President Gloria Macapagal-Arroyo has declared December, through Proclamation No. 1187 dated Dec. 7, 2006, as "National Press Congress Month and the Month of Community Press in the Service of the Nation" to be observed under the auspices of the Publishers Association of the Philippines Inc. (PAPI).
The proclamation is an unequivocal recognition by the President and this government of the potent and unifying role of the community press in building bridges of understanding with the people.
About time, community press practitioners might sigh. But, in a global environment, where exactly does the community press stand?
Cebuano historian Resil Mojares seems to have the perfect answer when he said that “the community press lives a very peripheral existence.”
It is understood to mean that, aside from being physically far from the nation’s capital, community or regional newspapers are generally less well-off than the national publications, they have limited resources and, in many cases, they are less able to cope with attacks on their ability to perform their work.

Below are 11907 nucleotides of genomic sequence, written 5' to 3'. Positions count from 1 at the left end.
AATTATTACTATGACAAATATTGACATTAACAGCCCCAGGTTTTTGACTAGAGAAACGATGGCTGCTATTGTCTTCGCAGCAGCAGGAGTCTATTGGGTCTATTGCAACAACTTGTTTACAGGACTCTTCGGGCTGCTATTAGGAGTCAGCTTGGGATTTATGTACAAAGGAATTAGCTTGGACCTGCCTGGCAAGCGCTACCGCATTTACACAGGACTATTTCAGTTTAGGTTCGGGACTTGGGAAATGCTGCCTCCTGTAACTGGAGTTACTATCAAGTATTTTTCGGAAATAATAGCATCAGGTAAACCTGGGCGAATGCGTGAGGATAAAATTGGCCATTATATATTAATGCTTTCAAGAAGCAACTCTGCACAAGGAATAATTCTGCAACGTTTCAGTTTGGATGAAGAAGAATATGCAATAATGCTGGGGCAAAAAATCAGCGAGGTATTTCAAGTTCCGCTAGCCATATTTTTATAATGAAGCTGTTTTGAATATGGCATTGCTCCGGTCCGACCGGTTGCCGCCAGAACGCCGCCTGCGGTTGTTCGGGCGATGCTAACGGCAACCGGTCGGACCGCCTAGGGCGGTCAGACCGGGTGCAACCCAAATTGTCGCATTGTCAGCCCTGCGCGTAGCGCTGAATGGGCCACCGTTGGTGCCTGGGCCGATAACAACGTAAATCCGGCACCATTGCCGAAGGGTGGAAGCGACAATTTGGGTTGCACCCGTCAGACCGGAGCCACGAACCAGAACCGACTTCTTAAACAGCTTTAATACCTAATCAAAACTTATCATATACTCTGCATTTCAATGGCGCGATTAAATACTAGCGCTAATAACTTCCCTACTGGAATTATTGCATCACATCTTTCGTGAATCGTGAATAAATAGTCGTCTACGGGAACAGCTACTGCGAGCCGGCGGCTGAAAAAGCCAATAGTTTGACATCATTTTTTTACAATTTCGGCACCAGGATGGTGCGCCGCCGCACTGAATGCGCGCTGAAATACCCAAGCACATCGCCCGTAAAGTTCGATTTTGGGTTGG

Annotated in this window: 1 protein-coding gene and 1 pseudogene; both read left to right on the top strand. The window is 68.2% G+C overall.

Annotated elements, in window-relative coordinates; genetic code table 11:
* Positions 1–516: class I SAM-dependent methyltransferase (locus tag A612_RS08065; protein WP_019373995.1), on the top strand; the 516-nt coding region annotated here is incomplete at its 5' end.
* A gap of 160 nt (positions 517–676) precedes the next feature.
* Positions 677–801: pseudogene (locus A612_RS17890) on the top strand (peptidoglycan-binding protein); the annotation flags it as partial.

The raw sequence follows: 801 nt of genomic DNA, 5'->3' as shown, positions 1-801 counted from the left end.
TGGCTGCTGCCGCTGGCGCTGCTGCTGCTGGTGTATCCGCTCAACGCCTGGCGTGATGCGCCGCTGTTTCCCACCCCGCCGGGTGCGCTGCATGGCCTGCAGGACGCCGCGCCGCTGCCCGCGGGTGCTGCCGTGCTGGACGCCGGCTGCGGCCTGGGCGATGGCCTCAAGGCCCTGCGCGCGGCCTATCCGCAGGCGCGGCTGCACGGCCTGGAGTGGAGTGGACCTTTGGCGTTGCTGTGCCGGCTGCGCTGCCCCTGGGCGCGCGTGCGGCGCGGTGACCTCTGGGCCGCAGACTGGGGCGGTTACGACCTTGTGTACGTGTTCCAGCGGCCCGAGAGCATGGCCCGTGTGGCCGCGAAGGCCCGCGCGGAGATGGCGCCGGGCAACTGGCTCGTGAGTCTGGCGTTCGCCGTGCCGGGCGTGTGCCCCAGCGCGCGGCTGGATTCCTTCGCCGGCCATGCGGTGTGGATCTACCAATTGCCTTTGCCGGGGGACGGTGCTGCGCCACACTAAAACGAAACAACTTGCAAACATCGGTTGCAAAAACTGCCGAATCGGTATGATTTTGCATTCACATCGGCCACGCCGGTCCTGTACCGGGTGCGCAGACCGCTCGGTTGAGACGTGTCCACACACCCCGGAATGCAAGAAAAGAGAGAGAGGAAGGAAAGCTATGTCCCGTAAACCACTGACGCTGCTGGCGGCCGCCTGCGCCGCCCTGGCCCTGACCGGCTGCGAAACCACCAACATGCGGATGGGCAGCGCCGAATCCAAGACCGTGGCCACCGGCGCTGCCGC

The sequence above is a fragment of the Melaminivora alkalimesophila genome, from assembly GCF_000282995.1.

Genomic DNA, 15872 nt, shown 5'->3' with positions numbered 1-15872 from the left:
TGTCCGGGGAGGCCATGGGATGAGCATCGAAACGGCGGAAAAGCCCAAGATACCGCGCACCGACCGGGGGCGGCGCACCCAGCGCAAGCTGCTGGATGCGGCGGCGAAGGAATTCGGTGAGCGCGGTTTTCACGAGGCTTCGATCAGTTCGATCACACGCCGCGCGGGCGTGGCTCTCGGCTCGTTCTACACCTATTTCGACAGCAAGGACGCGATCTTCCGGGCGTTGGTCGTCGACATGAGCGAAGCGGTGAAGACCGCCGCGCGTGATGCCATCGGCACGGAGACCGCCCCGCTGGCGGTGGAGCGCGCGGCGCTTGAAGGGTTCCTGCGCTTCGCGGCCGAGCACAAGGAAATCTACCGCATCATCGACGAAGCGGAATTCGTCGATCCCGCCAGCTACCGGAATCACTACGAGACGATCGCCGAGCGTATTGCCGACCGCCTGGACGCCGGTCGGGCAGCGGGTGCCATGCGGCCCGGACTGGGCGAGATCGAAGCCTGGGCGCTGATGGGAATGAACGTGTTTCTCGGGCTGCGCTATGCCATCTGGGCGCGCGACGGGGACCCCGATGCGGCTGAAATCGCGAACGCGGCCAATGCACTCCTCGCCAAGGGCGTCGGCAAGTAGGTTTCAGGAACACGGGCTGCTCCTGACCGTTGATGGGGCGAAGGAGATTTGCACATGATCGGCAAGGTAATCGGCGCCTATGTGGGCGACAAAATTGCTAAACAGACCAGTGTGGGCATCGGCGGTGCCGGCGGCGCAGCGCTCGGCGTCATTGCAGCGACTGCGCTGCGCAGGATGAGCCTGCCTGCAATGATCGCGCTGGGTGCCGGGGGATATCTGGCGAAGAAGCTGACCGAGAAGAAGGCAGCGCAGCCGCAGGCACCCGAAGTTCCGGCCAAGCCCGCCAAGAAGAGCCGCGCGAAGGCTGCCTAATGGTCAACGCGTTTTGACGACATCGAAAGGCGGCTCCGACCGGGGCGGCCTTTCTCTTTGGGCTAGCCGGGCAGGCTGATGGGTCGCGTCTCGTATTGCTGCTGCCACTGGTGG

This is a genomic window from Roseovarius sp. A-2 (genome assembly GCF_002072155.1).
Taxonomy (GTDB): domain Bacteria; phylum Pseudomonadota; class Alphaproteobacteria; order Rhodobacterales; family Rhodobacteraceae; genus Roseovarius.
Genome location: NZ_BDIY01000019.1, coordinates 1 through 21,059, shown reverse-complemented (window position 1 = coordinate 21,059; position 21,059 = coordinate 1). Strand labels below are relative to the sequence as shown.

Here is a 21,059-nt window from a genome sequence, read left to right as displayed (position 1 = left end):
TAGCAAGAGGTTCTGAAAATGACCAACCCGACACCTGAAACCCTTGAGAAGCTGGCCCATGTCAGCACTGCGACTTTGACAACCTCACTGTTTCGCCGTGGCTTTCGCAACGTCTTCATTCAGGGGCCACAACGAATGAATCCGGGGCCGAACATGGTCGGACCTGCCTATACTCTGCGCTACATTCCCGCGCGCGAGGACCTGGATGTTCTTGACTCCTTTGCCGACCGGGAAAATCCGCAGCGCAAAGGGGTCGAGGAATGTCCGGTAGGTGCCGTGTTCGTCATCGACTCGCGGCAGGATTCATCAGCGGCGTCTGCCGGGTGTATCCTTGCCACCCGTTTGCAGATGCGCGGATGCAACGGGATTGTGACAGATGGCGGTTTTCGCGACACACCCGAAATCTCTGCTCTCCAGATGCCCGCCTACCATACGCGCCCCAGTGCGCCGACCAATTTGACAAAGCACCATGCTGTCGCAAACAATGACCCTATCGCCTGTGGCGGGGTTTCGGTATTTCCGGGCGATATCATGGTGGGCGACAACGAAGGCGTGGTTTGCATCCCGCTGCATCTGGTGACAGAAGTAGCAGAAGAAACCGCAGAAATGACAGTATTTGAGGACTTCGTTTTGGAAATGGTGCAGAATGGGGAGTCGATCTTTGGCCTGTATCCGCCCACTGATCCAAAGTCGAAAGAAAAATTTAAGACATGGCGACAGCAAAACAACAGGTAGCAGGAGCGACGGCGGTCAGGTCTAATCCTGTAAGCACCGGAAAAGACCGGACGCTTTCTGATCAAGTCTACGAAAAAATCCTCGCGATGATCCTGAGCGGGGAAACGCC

Yet, community newspapers have the wide-scope task of reporting information of great significance to a number of people. This is information not normally carried by the metropolitan newspapers.
In Tabuk alone, there are loads of news that people, including the reading public, are not aware of. Their preference for the national papers are quite understandable – one which has grown out of habit. But the national papers cannot address information needs specifically packaged for the local populace.
The book “Connecting with Communities: Public Journalism Experiments in the Philippines” lays down the painful truth on the community press’ uphill climb for recognition. It is a pioneering publication on how initial experiments on public journalism in the Philippines have challenged the community press to evolve new thinking about the craft. These experiments promote the idea that information provided by media and journalists should encourage citizens to find solutions facing local communities.
These are concerns that this paper has committed itself to address.
This month, as community papers across the nation are recognized for their contribution to rural development, GURU re-strengthens its role in Tabuk’s overall development process – and, therefore, we refuse to be seen as part of the periphery.